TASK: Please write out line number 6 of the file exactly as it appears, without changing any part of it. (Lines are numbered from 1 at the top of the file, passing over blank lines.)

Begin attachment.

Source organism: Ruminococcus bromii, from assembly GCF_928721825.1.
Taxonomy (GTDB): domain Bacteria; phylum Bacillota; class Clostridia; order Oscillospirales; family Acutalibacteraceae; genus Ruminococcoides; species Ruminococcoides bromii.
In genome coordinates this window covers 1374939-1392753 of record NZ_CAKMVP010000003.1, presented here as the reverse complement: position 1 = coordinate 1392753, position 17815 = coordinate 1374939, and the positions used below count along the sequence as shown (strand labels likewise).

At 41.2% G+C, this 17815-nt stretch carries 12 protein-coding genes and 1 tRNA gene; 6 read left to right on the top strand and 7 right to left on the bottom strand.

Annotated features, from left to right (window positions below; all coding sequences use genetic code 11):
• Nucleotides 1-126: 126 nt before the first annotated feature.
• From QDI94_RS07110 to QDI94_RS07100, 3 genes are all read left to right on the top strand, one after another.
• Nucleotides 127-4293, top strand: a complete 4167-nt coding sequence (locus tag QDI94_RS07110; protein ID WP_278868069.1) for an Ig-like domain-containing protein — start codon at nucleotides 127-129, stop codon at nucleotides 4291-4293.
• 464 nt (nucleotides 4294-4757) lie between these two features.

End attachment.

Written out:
• Nucleotides 1-126: 126 nt before the first annotated feature.